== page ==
Restored shophouses on Emerald Hill Road. Picture: Ian Loftus

My daughter Isabella and I are caught in a torrential tropical downpour in Singapore. It's been threatening to rain all day, and the clouds have finally emptied. Pedestrians scurry for shelter, motorists slow down, taxis become scarce. We shelter under one of the island's characteristic "five foot way" walkways indented into the front of a row of shophouses and escape the drenching.

The five foot ways date back to the earliest days of Singapore's European settlement when Sir Stamford Raffles determined that all houses "of brick or tiles (should) have a uniform type of front each having a veranda of a certain depth, open to all sides as a continuous and open passage on each side of the street". This saw the development of shophouses, with commercial and retail on the ground floor (and extending on to the passageway), and residential or commercial upstairs. Owing to their width, the covered passageways along the front of these shophouses became known as "five foot ways". They became a common feature throughout the British settlements in what is now Singapore and Malaysia.

These shophouses embody the soul of Singapore, I think, and can be found across the island. And today, while my wife is wandering through the shopping malls on Orchard Road, Isabella and I have opted to explore the five foot ways of several neighbourhoods.

Our journey starts in Orchard Road and our first destination is Emerald Hill Road, which joins Orchard near the Somerset Mass Rapid Transit (MRT) station. Both sides of Emerald Hill Road have colourfully restored shophouses, with many of those closer to Orchard Road now housing bars and cafes. Many of the ones further north are used as private residences. As can be the case with restorations, these shophouses have a bit of a sterile, artificial feel but are now some of Singapore's most valuable real estate.

We head back out onto Orchard Road and jump on bus number 173 for the ride to New Bridge Road in Chinatown. As much as we appreciate the efficiency of the MRT for getting around Singapore, nothing beats the upper deck of a bus for cheap, air-conditioned sightseeing.

Getting off the bus, we wander the heart of Chinatown - the streets between New Bridge Road and South Bridge Road. It's an eclectic mixture of the old and new, and of locals and tourists. Many of the five foot ways in this neighbourhood are crowded with racks of T-shirts and other souvenirs but there are also plenty of shops selling products such as hardware, kitchenware and bright red decorations for Chinese New Year. As you'd expect, there are also plenty of Chinese restaurants and coffee shops that seem to be perpetually busy with customers of all ages and backgrounds.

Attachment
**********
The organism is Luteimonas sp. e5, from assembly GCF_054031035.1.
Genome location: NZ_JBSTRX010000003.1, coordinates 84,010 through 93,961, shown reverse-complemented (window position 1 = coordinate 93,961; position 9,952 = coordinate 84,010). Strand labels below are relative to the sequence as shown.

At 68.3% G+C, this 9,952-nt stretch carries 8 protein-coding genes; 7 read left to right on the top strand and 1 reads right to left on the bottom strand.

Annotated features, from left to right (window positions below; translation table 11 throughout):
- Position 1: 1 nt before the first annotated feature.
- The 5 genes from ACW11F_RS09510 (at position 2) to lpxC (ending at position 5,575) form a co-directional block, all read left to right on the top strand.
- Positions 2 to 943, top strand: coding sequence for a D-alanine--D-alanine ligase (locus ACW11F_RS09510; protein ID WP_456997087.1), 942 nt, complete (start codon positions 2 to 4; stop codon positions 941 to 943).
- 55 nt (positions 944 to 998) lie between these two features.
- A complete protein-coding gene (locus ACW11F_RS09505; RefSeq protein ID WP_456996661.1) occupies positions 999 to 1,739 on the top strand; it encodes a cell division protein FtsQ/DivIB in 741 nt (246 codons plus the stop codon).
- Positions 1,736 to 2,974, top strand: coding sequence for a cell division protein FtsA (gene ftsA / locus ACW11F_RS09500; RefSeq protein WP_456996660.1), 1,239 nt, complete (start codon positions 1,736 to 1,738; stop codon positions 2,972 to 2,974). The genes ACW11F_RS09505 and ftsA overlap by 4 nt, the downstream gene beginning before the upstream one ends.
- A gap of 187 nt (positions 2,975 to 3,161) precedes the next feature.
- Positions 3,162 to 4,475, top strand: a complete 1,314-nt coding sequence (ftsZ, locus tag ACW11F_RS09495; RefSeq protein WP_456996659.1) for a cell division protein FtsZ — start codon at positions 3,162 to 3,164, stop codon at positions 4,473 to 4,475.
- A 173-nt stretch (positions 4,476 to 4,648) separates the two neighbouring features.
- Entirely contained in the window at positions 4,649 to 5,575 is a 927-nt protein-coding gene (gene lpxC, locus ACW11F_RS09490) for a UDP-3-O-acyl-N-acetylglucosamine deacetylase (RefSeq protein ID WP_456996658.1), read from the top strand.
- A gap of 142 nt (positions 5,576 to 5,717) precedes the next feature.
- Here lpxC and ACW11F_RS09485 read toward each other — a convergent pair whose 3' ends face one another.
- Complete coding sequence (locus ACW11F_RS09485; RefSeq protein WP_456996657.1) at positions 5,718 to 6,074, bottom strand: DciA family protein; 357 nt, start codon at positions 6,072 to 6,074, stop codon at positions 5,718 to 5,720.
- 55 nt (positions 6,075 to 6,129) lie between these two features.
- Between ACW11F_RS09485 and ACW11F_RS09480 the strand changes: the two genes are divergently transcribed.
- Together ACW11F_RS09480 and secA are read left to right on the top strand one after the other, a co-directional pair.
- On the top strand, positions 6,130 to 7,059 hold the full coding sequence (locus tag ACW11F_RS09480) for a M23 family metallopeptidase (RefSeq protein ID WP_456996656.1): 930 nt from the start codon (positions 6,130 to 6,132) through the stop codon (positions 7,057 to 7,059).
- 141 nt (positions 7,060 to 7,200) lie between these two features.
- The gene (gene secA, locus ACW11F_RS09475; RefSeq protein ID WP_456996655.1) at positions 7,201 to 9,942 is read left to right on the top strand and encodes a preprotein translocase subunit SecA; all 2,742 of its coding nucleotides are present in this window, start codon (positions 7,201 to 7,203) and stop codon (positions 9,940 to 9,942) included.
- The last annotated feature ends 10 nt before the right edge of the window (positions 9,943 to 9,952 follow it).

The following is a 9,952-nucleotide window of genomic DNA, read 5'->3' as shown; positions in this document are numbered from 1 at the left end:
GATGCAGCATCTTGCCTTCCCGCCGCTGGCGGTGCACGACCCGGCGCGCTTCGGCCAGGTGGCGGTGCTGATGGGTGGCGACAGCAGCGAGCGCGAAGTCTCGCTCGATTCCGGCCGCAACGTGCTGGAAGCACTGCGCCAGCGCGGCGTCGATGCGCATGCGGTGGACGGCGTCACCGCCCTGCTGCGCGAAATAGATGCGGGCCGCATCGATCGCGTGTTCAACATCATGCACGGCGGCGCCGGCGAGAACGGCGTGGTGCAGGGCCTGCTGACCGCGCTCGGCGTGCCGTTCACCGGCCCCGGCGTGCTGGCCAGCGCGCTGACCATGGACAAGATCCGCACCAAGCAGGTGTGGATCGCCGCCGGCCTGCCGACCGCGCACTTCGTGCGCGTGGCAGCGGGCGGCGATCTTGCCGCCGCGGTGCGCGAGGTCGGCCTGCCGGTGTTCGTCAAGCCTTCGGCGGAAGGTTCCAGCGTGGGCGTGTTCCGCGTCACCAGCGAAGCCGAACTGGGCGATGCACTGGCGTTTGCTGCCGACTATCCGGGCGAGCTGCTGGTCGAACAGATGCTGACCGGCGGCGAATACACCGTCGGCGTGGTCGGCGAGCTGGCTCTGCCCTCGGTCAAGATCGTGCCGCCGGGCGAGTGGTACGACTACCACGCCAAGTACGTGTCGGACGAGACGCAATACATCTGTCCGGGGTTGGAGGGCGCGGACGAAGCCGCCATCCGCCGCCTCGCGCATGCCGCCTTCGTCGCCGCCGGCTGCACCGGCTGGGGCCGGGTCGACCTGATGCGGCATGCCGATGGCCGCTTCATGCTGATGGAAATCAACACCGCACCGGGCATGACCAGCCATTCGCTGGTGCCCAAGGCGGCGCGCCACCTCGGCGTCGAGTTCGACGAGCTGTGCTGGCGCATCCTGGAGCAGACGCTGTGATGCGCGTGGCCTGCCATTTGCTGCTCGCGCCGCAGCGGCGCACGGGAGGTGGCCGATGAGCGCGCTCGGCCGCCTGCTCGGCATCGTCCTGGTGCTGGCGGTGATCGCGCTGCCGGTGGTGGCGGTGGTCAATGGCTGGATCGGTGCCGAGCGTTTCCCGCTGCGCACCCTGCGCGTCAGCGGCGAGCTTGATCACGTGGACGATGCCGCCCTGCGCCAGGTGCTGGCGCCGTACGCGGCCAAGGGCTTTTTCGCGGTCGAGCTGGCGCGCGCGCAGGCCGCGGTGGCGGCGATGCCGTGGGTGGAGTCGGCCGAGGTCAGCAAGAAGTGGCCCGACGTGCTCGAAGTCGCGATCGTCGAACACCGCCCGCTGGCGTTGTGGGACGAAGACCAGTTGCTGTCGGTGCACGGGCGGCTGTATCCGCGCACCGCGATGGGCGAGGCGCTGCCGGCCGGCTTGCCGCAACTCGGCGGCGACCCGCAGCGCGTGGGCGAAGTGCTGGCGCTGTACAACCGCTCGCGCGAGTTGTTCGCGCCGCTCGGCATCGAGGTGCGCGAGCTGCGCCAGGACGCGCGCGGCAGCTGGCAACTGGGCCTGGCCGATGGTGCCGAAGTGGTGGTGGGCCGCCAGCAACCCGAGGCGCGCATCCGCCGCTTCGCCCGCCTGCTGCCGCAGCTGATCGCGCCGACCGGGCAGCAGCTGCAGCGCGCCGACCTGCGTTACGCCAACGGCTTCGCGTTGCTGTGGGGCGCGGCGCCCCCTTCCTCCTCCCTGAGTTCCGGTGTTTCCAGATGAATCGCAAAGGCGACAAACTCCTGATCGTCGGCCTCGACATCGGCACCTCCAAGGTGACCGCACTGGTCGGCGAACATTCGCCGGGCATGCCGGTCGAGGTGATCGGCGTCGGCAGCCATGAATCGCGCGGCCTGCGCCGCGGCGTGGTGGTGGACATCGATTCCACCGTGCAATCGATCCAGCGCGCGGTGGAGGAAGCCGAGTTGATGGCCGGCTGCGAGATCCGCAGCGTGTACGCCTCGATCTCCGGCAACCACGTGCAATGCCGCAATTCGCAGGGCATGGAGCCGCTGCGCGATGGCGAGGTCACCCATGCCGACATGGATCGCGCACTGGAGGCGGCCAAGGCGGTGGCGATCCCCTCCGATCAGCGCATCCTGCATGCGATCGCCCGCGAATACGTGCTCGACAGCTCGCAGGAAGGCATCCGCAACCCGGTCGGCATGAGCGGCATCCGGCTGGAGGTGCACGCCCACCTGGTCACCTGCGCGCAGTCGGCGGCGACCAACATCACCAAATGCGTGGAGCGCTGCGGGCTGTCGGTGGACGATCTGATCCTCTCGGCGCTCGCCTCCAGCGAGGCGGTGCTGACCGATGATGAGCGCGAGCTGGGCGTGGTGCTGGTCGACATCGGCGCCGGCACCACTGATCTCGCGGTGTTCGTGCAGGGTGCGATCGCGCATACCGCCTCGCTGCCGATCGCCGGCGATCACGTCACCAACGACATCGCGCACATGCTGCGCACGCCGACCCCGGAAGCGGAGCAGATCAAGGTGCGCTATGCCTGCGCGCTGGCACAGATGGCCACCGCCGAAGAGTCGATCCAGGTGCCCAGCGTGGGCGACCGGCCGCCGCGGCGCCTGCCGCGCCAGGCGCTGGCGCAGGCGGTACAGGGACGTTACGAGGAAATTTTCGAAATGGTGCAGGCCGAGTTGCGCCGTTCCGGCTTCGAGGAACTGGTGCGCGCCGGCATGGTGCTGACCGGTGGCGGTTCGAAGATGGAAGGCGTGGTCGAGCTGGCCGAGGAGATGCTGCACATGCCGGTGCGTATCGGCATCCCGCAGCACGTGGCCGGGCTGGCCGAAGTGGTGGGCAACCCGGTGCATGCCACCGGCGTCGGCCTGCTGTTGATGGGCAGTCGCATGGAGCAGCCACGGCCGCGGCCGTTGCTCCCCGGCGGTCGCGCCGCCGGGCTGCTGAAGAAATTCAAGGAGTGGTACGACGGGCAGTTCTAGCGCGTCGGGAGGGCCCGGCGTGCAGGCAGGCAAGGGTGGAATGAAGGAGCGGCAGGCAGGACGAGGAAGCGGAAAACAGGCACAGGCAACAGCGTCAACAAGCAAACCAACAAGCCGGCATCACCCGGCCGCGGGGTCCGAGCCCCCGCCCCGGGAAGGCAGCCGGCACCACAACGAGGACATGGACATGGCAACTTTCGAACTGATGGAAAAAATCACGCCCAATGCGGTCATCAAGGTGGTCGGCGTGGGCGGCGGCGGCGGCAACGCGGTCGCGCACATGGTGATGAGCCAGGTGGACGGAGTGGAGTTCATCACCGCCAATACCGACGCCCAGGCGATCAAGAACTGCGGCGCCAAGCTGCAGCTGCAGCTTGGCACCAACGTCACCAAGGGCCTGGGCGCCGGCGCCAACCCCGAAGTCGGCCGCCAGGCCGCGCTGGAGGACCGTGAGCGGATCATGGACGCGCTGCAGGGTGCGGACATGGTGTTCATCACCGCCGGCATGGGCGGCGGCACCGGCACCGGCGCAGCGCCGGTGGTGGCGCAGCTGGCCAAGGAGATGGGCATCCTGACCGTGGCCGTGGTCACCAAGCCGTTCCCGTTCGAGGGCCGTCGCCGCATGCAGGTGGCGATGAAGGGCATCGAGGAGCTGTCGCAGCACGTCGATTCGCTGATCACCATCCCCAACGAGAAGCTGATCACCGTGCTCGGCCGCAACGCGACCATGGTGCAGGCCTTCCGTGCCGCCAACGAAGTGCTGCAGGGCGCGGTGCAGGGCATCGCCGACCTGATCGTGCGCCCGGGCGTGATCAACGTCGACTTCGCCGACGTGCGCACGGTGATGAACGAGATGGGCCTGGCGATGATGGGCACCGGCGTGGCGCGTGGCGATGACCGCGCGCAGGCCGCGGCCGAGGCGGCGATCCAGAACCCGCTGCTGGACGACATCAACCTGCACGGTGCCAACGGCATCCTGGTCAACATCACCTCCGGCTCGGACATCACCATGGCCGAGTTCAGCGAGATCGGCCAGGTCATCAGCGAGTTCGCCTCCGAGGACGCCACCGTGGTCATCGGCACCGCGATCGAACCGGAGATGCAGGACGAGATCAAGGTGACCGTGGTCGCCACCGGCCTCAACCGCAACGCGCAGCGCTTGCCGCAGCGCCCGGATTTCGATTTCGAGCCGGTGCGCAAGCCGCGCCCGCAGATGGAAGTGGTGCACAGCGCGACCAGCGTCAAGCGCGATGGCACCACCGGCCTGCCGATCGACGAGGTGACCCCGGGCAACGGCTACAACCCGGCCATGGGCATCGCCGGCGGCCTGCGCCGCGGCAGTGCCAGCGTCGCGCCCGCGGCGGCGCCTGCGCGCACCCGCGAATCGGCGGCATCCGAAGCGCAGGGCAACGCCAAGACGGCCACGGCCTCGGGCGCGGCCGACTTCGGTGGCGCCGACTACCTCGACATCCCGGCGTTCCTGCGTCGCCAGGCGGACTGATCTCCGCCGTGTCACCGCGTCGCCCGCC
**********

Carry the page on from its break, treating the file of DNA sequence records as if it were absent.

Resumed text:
We wander back to New Bridge Road and descend the escalator into the Chinatown MRT station, where we board a Northeast Line train for Little India.

Little India is one of our favourite parts of Singapore. From the Little India MRT station, we walk over to Serangoon Road and through the streets and laneways between it and Jalan Besar to the south.

Like Chinatown, this area is an eclectic mixture but tends to be far less touristy. The myriad small stores sell all manner of goods and services: gold jewellery, Indian groceries, Bollywood CDs and DVDs, Indian fashion, cash transfers to India, pre-paid mobile telephone cards and plenty of cheap clothing. Many of the shopfronts open directly onto the five foot ways and it's often necessary to negotiate a path past clothing racks, display stands, and the attendant shopkeepers and customers.

The shophouses in this area are also home to plenty of Indian restaurants, and there's time to duck into a branch of Ananda Bhavan, which claims to be the oldest Indian vegetarian restaurant in Singapore, for a delicious masala dosa and refreshing lime juice.

About a 15-minute walk east of Little India, Kampong Glam is traditionally associated with Singapore's Malay community. The area is home to one of Singapore's main mosques, the Sultan Mosque, and the Muslim influence is strong.

The best examples of shophouses here line both sides of Arab Street and are predominantly retail, with many shops selling imported goods such as carpets, cushion covers, pashminas and cloth. Around the corner, in some of the neighbouring streets there is a broad mixture of souvenir shops, restaurants and coffee shops, and a wide variety of other retail stores. Singapore's Malay Heritage Centre is also in Kampong Glam, on Kandahar Street near the mosque.

At Bugis MRT station we jump on an eastbound train to Paya Lebar MRT station, from where we walk south to the Katong area. Katong is often associated with Singapore's Peranakan community, the descendants of early Chinese settlers who predominantly married local Malays. Many of the shophouses here are beautifully ornate, particularly along Joo Chiat Road and its side streets. The area was declared a conservation district around 20 years ago, making it an ideal place to see shophouses and five foot ways.

It's while walking south on Joo Chiat Road that Isabella and I get caught in the rain.

After the rain abates, we walk a little further south and catch bus number 16 back to Orchard Road to finish our day of exploring, having seen the soul of Singapore.

The West Australian

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